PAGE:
In this Feb. 6 file photo, a southbound Lincoln Service Amtrak passenger train arrives at Normal's Uptown Station. The south platform can be seen at right.


NORMAL — Normal residents may be rid of many loud train whistles, especially overnight, yet this year.

Officials are optimistic the town will secure a "quiet zone" designation, meaning passenger and freight trains going through Normal would no longer need to lay on their horns while passing through town.

The designation wouldn't stop passenger trains resuming travel, including from Uptown Station, from needing to use their horns, but those trains don't run in the late night or early morning — and conductors would still use their whistles when they see hazards.

"People who live close to the rail line are anxious to see this happen. Certainly our two hotels in uptown will welcome this designation. Even some people who live blocks away are bothered by the train whistles," said City Manager Mark Peterson. "They're unnecessary, and they are disruptive."

Ending the whistles is possible thanks to new safety equipment installed along local rail lines for high-speed rail. Such trains are slated to run through Illinois up to 110 mph., though they won't hit that speed while passing through town.

Peterson said he's still unsure, however, when high-speed trains will start running through Normal regularly. The new train platform south of Uptown Station, built for trains coming through on a second rail line as part of high-speed rail, is done but not open, though some freight trains are now running on the second rail line.

The town also spent $26,000 on a vehicle to move passengers from the new platform to Uptown Station by the Broadway and Fell Avenue crossings, and officials are still working on a permanent walkway for passengers, likely to be an underpass that's still under study by a New York City consulting firm.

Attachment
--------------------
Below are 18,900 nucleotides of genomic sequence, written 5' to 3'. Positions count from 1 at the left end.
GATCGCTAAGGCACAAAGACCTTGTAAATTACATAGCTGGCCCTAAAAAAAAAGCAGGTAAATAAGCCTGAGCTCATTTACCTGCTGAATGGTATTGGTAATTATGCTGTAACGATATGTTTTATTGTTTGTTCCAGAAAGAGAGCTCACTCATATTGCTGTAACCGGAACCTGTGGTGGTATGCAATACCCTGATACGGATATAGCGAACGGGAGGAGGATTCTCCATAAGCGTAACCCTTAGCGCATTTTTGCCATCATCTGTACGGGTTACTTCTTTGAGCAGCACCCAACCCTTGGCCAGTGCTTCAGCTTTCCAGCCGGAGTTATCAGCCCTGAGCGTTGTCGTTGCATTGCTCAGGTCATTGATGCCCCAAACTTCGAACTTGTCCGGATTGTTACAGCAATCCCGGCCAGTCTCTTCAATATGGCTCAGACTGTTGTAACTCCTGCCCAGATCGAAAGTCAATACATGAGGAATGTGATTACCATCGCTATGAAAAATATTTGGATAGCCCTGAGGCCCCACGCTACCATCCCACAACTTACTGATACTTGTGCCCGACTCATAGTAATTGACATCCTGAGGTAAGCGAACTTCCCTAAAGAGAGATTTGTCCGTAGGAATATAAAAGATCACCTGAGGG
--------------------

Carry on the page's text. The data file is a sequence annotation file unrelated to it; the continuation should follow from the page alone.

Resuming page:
The Normal City Council will consider a new lease for Amtrak at Uptown Station and the south platform during its regular meeting at 7 p.m. Monday on the fourth floor at Uptown Station. Peterson said the deal will not significantly change the town's terms with Amtrak. 

In other business, the council will:

• Hear an update on All About Normal, a program that lets the public take weekly classes to learn about town operations. The long-dormant effort was revived this fall.

Peterson said officials hope to replace Birlingmair as soon as the end of the month. A job posting for the position ends Monday.

Peterson is serving as interim director. He plans to retire at the end of March; a job posting for his successor is set to end Friday.

Follow Derek Beigh on Twitter: @pg_beigh


Staff Writer

Reporter for The Pantagraph.

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